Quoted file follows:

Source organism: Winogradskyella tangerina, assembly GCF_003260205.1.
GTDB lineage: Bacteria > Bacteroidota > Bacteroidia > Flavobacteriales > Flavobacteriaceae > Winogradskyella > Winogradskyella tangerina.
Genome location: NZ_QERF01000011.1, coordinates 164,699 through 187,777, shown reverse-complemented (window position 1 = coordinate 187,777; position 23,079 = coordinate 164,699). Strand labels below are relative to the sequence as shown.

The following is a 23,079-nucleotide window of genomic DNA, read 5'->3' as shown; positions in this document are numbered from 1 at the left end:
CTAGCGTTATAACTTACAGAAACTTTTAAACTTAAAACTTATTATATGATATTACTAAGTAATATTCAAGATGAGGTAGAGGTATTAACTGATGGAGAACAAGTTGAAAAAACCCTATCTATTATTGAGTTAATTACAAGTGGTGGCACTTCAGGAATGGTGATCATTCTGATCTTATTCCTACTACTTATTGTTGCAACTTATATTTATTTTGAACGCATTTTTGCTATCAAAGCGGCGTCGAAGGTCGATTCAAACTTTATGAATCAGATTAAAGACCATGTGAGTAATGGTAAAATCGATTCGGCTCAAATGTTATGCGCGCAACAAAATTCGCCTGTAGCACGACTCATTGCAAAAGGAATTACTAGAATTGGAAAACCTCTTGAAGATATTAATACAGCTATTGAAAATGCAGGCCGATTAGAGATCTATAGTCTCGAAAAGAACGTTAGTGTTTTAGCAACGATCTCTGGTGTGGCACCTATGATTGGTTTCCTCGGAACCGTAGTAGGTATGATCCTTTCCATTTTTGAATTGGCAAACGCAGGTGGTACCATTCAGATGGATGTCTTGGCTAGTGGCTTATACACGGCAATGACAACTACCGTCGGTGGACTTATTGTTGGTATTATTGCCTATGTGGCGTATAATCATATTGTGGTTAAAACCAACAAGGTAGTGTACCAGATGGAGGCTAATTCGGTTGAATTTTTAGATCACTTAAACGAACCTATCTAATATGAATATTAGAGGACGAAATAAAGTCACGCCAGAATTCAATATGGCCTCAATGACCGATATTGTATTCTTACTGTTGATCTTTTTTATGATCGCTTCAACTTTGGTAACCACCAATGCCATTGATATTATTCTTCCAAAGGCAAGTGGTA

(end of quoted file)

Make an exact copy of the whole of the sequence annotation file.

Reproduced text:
Source organism: Winogradskyella tangerina, assembly GCF_003260205.1.
GTDB lineage: Bacteria > Bacteroidota > Bacteroidia > Flavobacteriales > Flavobacteriaceae > Winogradskyella > Winogradskyella tangerina.
Genome location: NZ_QERF01000011.1, coordinates 164,699 through 187,777, shown reverse-complemented (window position 1 = coordinate 187,777; position 23,079 = coordinate 164,699). Strand labels below are relative to the sequence as shown.

The following is a 23,079-nucleotide window of genomic DNA, read 5'->3' as shown; positions in this document are numbered from 1 at the left end:
CTAGCGTTATAACTTACAGAAACTTTTAAACTTAAAACTTATTATATGATATTACTAAGTAATATTCAAGATGAGGTAGAGGTATTAACTGATGGAGAACAAGTTGAAAAAACCCTATCTATTATTGAGTTAATTACAAGTGGTGGCACTTCAGGAATGGTGATCATTCTGATCTTATTCCTACTACTTATTGTTGCAACTTATATTTATTTTGAACGCATTTTTGCTATCAAAGCGGCGTCGAAGGTCGATTCAAACTTTATGAATCAGATTAAAGACCATGTGAGTAATGGTAAAATCGATTCGGCTCAAATGTTATGCGCGCAACAAAATTCGCCTGTAGCACGACTCATTGCAAAAGGAATTACTAGAATTGGAAAACCTCTTGAAGATATTAATACAGCTATTGAAAATGCAGGCCGATTAGAGATCTATAGTCTCGAAAAGAACGTTAGTGTTTTAGCAACGATCTCTGGTGTGGCACCTATGATTGGTTTCCTCGGAACCGTAGTAGGTATGATCCTTTCCATTTTTGAATTGGCAAACGCAGGTGGTACCATTCAGATGGATGTCTTGGCTAGTGGCTTATACACGGCAATGACAACTACCGTCGGTGGACTTATTGTTGGTATTATTGCCTATGTGGCGTATAATCATATTGTGGTTAAAACCAACAAGGTAGTGTACCAGATGGAGGCTAATTCGGTTGAATTTTTAGATCACTTAAACGAACCTATCTAATATGAATATTAGAGGACGAAATAAAGTCACGCCAGAATTCAATATGGCCTCAATGACCGATATTGTATTCTTACTGTTGATCTTTTTTATGATCGCTTCAACTTTGGTAACCACCAATGCCATTGATATTATTCTTCCAAAGGCAAGTGGTA